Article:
TB: Well, I'm part of an experimental underground recorder movement, you probably haven't heard of it. Also the background vocals are mine; I sing a solid alto.
<Continue until someone breaks and busts a gut laughing. The non-laugher is the winner.>
I've played this game at an Indian buffet restaurant when we realized that we were listening to some kind of experimental jazz flute compilation
|It basically sounded like this, but with more sitar.|
Game 3: Name! That! Dog!
Items needed: A dog. Literally any dog. I've done it with my dog, even though I actually, officially named her already.
Instructions: Shamelessly stolen from the fabulous Susan Blackwell, this game is exactly what it sounds like. Any time we see a dog on the street, I turn to TB and say, in the style of a game show announcer, "Name! That! Dahhhhhhg!" and then we both immediately yell out the name we think that dog has (or in many cases, should have). There's no real "winner", though usually one of the names will get an "oooh!" of approval and that should be considered the dog's new name going forward.
I've been messing up on this lately, taking too long, too concerned with getting the perfect name ready and not trusting my instincts enough. Though this might just be a new nervous habit, borne out of the time TB named a small scottie dog "Earl" and we considered just abandoning the game forever because it really was just the most spot-on of names.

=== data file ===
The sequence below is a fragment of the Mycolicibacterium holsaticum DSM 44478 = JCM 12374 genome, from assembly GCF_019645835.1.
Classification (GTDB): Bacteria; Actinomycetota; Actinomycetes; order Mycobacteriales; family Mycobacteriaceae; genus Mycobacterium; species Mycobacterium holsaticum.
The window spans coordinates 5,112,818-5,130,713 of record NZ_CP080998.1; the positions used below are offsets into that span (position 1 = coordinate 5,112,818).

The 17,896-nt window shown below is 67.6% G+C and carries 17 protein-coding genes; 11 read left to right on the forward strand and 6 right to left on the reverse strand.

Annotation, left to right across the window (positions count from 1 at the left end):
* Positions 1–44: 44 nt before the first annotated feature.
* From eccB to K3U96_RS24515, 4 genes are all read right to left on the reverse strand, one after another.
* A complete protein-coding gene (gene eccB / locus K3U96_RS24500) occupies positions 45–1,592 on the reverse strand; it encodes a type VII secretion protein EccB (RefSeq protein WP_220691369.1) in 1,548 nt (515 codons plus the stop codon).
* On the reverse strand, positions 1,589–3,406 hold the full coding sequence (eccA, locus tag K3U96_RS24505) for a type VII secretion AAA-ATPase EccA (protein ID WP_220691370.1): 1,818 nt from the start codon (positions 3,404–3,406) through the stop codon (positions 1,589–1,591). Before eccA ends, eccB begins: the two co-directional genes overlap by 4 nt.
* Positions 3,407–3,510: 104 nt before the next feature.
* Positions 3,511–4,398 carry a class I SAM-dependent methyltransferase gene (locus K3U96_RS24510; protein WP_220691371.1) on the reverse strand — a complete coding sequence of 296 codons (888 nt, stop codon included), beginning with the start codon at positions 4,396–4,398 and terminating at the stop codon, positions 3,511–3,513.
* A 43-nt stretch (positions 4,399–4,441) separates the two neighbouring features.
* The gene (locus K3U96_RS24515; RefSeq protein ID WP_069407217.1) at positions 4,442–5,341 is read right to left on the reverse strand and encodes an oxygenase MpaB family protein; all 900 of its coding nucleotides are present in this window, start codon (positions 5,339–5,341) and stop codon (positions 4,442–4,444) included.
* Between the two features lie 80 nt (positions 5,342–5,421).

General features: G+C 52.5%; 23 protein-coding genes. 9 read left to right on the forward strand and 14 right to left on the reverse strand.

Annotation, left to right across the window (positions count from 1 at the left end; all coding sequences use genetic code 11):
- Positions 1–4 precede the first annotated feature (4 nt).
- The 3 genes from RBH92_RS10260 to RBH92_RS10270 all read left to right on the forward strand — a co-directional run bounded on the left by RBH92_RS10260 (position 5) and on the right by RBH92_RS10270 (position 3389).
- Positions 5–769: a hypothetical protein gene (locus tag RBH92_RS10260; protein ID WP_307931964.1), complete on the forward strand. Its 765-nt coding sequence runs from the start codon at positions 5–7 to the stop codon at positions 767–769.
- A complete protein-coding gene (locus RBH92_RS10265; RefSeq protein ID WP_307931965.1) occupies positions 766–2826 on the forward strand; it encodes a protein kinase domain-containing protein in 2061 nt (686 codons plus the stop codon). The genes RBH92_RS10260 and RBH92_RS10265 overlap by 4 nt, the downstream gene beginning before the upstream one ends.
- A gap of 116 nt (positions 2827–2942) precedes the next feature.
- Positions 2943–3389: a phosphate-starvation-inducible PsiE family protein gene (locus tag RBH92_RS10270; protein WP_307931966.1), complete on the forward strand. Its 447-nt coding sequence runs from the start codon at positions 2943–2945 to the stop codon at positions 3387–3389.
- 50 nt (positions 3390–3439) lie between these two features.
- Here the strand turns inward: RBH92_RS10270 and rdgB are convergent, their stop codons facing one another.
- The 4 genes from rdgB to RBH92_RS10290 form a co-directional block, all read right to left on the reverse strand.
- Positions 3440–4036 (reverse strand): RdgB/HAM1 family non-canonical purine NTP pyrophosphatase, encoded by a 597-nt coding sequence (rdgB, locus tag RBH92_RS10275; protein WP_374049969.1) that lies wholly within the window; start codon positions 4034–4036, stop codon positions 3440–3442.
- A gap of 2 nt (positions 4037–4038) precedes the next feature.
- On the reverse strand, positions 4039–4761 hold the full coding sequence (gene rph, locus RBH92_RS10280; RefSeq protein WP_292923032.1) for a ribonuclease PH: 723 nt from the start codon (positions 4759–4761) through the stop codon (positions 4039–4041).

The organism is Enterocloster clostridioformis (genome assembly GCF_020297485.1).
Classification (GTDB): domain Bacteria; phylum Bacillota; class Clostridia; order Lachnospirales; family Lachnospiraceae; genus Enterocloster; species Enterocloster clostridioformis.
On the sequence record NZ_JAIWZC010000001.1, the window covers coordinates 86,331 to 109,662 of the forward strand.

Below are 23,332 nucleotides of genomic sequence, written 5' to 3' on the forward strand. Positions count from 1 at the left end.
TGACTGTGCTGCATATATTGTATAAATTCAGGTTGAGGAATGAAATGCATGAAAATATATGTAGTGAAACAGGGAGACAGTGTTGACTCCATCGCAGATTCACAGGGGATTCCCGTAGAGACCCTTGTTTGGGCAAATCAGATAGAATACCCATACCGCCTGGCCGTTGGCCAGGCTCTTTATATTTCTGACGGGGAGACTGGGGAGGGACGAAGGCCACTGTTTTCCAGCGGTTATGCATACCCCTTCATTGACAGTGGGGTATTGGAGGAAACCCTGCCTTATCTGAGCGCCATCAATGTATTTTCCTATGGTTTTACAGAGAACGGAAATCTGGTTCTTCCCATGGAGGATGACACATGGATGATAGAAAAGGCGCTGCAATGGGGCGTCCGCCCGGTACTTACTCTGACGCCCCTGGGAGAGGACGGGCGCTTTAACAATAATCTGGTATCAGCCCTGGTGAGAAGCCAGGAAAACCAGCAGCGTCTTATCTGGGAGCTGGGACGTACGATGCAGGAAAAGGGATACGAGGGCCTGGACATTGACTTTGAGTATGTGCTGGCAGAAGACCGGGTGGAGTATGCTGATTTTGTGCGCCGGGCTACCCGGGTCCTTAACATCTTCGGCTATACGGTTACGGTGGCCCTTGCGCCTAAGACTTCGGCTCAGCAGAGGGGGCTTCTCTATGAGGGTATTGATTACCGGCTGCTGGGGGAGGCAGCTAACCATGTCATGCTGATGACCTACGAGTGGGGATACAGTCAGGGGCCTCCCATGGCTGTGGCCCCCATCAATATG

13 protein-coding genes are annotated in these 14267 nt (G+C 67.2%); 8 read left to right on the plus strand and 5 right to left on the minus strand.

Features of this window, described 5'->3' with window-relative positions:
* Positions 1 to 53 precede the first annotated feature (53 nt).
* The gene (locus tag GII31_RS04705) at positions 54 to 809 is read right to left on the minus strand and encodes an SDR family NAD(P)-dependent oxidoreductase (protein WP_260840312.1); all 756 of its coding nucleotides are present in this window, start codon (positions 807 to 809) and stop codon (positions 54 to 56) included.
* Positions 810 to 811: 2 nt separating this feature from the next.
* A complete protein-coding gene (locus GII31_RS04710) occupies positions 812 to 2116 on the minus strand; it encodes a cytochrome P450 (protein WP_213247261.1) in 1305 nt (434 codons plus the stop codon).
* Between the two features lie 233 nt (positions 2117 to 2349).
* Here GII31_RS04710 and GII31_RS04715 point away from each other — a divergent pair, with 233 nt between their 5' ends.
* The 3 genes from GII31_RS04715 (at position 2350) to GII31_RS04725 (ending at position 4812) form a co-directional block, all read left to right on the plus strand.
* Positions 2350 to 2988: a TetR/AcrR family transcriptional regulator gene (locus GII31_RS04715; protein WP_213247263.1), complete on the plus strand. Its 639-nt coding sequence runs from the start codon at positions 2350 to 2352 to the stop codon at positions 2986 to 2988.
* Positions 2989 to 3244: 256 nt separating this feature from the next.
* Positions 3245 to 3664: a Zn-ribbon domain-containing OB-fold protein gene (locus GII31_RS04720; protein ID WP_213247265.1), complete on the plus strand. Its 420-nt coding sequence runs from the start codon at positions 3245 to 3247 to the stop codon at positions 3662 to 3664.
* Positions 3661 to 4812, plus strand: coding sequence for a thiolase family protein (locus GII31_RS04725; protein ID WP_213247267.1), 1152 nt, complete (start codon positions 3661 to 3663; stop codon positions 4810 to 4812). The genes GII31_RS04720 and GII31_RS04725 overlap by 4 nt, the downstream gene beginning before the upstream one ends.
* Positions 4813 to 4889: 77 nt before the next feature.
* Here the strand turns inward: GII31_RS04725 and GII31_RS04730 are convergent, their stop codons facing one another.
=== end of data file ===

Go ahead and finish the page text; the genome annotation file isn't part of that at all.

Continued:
I've also played this game as "Name! That! Person!" - it doesn't quite work out the same. My sister and I still try to guess the Jeopardy contestants names before they pop up on the screen, though. Our success rate can only be described as abysmal.
BONUS GAME: What's Their Story?
Items needed: Passersby; a Flair for the Dramatic
Instructions: Let your eyes wander over a crowd until you see a person that stands out to you for whatever reason. Turn to your friend and say, softly and suspiciously "What's Their Story?" Then you and your friend take turns adding details to the situation, whether it be their home life, the reason they're out today, their favourite things, their sordid past, whatever floats your collective boats.
This is a bonus game because I've only played it with my friend C (who is killer at it), so it's not actually a couples game... yet.
So there you have it. 8 years of being in a relationship and this is what I have to share. Oh, also, communication, compromise, casual intimacy, appreciation of interests, support... yada yada yada snoozefest. Basically, if you forget all of that, just focus on the dog game and you're golden.
*mostly because I am still working on making things not all about me, even when I'm trying to be sympathetic and helpful. I'm a work-in-progress on that front.
**I almost typed "TV" which is a whole 'nother kind of deep, abiding love.